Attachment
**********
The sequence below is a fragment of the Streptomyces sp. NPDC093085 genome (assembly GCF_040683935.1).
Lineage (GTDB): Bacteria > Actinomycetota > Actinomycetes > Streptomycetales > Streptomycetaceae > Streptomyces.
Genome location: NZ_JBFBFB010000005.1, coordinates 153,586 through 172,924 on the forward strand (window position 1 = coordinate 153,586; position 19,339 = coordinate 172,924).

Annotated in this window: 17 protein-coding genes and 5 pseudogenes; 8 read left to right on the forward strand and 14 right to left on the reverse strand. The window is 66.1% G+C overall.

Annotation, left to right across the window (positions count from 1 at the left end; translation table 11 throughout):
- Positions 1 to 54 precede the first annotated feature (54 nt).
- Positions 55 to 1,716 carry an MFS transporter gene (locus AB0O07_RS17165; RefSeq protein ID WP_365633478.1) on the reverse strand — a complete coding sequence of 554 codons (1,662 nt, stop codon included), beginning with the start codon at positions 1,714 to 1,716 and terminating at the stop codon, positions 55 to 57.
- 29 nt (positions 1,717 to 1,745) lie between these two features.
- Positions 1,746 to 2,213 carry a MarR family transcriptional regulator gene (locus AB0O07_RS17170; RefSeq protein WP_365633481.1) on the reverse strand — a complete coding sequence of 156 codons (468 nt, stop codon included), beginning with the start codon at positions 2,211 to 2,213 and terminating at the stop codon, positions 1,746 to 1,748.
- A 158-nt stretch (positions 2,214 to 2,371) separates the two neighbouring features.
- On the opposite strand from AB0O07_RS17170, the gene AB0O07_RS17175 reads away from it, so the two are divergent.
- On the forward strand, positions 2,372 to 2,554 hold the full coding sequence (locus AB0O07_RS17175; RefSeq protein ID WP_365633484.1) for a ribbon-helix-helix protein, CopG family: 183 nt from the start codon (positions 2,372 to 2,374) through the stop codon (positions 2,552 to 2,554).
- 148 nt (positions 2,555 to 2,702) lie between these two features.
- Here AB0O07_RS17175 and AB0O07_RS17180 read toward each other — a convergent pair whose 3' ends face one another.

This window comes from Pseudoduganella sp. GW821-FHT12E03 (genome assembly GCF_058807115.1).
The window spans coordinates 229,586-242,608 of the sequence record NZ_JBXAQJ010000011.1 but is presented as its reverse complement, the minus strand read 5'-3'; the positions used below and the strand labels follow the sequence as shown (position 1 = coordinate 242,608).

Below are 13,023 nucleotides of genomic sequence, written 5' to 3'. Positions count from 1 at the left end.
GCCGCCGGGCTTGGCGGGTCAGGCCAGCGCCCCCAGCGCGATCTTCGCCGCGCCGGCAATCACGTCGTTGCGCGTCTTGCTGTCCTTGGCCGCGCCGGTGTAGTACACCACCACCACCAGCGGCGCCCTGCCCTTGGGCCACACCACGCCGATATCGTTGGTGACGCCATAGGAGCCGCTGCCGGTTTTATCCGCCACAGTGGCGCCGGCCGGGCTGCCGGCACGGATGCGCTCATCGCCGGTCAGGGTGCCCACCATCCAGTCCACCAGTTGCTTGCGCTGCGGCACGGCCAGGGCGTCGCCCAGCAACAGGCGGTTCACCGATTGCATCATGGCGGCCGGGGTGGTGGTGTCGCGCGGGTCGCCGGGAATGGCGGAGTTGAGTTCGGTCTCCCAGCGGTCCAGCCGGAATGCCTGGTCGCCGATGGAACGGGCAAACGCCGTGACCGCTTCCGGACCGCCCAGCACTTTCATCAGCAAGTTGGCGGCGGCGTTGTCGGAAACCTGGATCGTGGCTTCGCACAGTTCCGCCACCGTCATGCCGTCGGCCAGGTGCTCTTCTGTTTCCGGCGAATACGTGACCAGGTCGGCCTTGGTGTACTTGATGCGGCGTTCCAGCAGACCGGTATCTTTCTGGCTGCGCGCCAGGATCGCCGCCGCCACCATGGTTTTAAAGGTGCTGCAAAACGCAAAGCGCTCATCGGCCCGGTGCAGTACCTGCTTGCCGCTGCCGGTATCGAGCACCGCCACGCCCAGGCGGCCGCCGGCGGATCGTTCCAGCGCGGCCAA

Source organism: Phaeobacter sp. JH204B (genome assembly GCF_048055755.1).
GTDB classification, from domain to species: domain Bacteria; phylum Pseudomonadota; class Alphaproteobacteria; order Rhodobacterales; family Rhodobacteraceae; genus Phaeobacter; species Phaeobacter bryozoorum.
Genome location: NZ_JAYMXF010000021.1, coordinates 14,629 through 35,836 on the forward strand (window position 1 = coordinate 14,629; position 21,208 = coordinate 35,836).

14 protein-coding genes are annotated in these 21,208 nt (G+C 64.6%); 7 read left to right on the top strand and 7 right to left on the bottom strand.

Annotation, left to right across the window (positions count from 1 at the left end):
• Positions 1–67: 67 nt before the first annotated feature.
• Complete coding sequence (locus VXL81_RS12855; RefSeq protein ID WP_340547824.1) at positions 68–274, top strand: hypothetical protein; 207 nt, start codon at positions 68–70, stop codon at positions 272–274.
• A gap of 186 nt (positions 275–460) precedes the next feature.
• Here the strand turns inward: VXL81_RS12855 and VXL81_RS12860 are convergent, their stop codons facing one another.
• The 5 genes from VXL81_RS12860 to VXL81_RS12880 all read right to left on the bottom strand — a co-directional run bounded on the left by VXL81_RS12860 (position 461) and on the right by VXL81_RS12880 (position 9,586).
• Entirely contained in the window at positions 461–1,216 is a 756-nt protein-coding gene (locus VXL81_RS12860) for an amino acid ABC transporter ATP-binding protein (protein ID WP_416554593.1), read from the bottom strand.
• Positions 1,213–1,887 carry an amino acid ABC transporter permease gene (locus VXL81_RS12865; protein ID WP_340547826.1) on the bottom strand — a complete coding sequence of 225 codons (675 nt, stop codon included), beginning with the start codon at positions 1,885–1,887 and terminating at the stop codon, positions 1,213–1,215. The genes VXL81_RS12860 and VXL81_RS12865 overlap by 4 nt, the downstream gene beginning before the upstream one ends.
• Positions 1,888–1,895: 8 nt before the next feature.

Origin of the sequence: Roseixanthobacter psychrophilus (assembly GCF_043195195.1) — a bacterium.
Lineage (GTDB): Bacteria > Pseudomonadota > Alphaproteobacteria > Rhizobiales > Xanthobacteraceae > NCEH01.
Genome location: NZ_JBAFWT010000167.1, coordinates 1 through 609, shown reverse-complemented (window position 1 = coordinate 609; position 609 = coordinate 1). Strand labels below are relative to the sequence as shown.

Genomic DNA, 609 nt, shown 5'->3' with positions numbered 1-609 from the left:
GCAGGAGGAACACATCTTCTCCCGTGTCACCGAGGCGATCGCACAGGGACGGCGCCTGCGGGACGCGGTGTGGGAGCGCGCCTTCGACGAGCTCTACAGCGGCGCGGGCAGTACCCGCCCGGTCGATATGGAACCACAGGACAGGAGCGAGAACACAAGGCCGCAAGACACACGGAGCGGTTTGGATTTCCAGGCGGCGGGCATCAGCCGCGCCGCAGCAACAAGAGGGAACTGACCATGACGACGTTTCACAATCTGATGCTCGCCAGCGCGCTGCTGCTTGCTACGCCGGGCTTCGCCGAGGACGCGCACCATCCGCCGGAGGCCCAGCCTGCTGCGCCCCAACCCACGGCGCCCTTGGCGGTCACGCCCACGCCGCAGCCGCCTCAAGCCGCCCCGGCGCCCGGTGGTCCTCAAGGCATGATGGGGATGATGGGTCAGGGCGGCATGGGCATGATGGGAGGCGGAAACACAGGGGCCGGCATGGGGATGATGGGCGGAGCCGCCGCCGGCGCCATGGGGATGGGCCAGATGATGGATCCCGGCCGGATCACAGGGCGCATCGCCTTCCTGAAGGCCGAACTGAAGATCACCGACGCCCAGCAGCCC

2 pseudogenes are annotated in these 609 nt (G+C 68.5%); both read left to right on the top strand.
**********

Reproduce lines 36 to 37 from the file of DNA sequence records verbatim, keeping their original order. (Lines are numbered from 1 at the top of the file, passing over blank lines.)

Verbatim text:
GCAGGAGGAACACATCTTCTCCCGTGTCACCGAGGCGATCGCACAGGGACGGCGCCTGCGGGACGCGGTGTGGGAGCGCGCCTTCGACGAGCTCTACAGCGGCGCGGGCAGTACCCGCCCGGTCGATATGGAACCACAGGACAGGAGCGAGAACACAAGGCCGCAAGACACACGGAGCGGTTTGGATTTCCAGGCGGCGGGCATCAGCCGCGCCGCAGCAACAAGAGGGAACTGACCATGACGACGTTTCACAATCTGATGCTCGCCAGCGCGCTGCTGCTTGCTACGCCGGGCTTCGCCGAGGACGCGCACCATCCGCCGGAGGCCCAGCCTGCTGCGCCCCAACCCACGGCGCCCTTGGCGGTCACGCCCACGCCGCAGCCGCCTCAAGCCGCCCCGGCGCCCGGTGGTCCTCAAGGCATGATGGGGATGATGGGTCAGGGCGGCATGGGCATGATGGGAGGCGGAAACACAGGGGCCGGCATGGGGATGATGGGCGGAGCCGCCGCCGGCGCCATGGGGATGGGCCAGATGATGGATCCCGGCCGGATCACAGGGCGCATCGCCTTCCTGAAGGCCGAACTGAAGATCACCGACGCCCAGCAGCCC

2 pseudogenes are annotated in these 609 nt (G+C 68.5%); both read left to right on the top strand.